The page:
Should the Wizards Amnesty Andray Blatche?
[One of the last photos of Andray Blatche in a Wizards uniform? Credit: K. Weidie, TruthAboutIt.net]
Within the next six days, we’ll find out if 7-Day ‘Dray is here to stay. (Well, at least for another few months.)
The NBA’s summer amnesty period began yesterday and runs through July 17. Because the Wizards didn’t elect to amnesty anyone last summer, they’ve got one last chance to decide if they’re going to use it — and as the Washington Post‘s Michael Lee reports, the team is “seriously considering” parting ways with Andray Blatche’s three-year, $23 million contract. But should they?
One School of Thought: Yes, Drop Him!
About 75% of fans think Blatche has to go, per this Bullets Forever poll. Getting rid of Blatche would seem to complete what the Wizards began when they dealt fellow talented knuckleheads Nick Young and JaVale McGee in an effort at an extreme roster makeover.
And the front office soured on him long ago, too. Blatche may be a solid-shooting, reasonably athletic big man, but his sins as a Wizards employee include…
- The bad: Getting arrested for solicitation and reckless driving
- The worse: Seeming to be a selfish player, like comically attempting to get a triple double
- The worst: Showing up out-of-shape and appearing to consistently loaf through losses.
This year, the season was barely one game old before Blatche started calling out teammates and his coach, saying he needed the ball more; within days, Blatche was getting booed at home. You can understand why Randy Wittman reportedly never wants to coach Blatche again.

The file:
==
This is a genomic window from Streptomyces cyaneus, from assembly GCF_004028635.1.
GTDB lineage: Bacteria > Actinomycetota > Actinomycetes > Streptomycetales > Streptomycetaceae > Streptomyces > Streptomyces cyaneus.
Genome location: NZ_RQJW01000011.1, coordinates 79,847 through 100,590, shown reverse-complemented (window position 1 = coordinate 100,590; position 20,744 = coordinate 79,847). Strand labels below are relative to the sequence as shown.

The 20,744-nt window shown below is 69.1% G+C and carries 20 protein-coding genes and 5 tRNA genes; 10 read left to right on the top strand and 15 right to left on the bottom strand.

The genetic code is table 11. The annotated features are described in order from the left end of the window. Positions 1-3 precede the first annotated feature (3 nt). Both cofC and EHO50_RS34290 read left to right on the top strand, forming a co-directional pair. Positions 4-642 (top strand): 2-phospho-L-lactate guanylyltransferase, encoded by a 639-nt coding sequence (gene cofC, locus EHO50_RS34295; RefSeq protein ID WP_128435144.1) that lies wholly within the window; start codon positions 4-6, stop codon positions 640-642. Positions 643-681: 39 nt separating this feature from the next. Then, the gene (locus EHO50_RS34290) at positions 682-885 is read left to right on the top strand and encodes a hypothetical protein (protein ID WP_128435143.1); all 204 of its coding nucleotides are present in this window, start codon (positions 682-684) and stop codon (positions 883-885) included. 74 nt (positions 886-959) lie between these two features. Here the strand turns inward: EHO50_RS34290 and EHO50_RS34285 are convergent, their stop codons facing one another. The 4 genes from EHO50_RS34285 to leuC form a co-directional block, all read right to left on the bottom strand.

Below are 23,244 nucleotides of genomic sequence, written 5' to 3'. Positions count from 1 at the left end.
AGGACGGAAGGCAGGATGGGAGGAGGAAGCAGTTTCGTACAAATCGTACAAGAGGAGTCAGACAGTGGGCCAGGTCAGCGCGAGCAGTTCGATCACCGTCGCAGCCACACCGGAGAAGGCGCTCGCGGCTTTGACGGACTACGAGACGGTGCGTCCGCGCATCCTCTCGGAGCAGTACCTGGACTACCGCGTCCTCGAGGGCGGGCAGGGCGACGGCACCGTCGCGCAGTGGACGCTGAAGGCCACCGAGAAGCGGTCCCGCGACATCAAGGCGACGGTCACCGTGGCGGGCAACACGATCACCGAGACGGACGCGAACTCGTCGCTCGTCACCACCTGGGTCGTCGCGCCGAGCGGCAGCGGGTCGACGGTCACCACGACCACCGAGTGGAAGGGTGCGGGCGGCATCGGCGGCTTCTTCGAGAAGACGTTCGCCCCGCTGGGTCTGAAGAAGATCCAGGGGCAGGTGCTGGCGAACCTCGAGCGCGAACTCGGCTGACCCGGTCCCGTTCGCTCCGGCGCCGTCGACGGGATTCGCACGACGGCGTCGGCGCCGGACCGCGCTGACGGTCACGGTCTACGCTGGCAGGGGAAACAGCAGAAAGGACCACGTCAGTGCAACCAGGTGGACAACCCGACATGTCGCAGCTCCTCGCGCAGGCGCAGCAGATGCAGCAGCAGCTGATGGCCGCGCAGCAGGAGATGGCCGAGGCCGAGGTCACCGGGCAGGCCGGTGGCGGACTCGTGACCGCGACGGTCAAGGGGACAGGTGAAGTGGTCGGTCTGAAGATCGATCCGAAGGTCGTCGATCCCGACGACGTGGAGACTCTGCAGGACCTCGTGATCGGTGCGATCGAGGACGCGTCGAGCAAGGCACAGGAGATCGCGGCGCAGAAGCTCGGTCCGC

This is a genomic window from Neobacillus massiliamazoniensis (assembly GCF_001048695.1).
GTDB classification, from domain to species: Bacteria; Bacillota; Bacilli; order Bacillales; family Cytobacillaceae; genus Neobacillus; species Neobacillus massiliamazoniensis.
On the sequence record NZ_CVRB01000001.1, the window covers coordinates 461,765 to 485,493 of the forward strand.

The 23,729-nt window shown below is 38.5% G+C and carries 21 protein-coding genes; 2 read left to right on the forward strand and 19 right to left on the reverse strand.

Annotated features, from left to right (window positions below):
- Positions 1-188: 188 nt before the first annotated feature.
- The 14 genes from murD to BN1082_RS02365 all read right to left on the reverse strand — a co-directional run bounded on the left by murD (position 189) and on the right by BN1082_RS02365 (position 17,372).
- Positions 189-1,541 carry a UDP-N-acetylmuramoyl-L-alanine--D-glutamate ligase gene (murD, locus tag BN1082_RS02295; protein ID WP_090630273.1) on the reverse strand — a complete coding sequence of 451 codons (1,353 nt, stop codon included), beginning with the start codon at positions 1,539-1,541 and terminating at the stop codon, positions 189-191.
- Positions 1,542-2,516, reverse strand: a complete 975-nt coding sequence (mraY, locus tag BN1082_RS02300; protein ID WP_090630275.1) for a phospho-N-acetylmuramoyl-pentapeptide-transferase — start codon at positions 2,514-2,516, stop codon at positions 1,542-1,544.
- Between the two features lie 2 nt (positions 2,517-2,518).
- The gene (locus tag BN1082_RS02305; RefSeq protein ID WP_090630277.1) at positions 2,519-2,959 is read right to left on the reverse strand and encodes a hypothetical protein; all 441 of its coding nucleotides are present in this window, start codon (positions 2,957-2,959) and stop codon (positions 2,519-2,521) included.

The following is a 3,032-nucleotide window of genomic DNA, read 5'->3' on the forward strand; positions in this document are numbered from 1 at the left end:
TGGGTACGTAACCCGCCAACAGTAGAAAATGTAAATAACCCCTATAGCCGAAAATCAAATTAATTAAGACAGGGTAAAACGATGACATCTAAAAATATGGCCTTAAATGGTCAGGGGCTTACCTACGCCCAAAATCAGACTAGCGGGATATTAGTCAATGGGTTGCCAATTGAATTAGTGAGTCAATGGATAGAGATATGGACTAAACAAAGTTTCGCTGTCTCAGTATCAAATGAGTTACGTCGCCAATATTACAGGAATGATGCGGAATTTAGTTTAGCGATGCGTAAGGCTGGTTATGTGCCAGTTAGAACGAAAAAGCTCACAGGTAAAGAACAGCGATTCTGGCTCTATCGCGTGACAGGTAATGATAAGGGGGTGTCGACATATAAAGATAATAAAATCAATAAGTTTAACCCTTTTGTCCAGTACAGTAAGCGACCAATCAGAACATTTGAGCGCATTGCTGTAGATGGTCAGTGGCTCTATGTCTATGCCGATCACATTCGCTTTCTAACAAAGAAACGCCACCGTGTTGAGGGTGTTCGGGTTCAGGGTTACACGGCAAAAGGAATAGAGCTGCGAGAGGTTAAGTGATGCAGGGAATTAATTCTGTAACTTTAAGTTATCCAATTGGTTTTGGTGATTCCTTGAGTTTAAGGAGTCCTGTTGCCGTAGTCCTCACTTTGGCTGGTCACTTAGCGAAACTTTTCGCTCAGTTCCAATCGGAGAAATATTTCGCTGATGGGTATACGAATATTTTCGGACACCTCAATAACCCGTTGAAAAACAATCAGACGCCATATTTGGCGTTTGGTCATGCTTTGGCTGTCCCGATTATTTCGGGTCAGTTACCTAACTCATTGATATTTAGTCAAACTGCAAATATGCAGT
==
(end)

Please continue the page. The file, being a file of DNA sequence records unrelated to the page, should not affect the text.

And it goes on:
The Other Side: He’s Still an Asset…
But there’s also an argument to hang on to Blatche, especially if someone, somewhere can be convinced to trade for him. Once upon a season, he did have fans around the league; until 2011, Blatche was rightfully perceived as a true steal for the Wizards — a player with first-round talent who in 2005 fell to the Wizards at the 49th pick.
(To get a sense for how few contributors can be found that late in the draft, here are the last five players taken with the 49th pick: Kyle O’Quinn, Josh Selby, Ryan Richards, Sergiy Gladyr, and Richard Hendrix. Who? Exactly.)
And while last year was awful, Blatche delivered fair value for years before that. According to Basketball Prospectus‘ basic formula for calculating Wins Above Replacement Player (WARP), Blatche’s on-court performance in 2009-2010 was worth $9.4 million; he was getting paid $3 million. His current contract isn’t cheap, but it isn’t crushing either, especially if he can regain a fraction of his form.
What do you think the Wizards should do? Here’s what some of the TAI cognoscenti had to say, and cast your own vote below.
Rashad Mobley (@Rashad20): Give him one more chance
There were many reasons for Ted Leonsis to ixnay Ernie Grunfeld, but he saw the good in him like Luke saw in Darth Vader. That Nene trade made Leonsis take a step back and really appreciate the good moves Grunfeld could make happen. So Blatche, who signed a three-year extension under the Grunfeld administration, should be allowed to return, and be the first big man off the bench.
If he arrives in shape, embraces that bench role, and creates matchup hell for the opposing team’s bench players, that’s not bad for a player who is making starter’s money. If he plays well, the Wizards will have the option of keeping him for a possible playoff run, or trading him for something beneficial.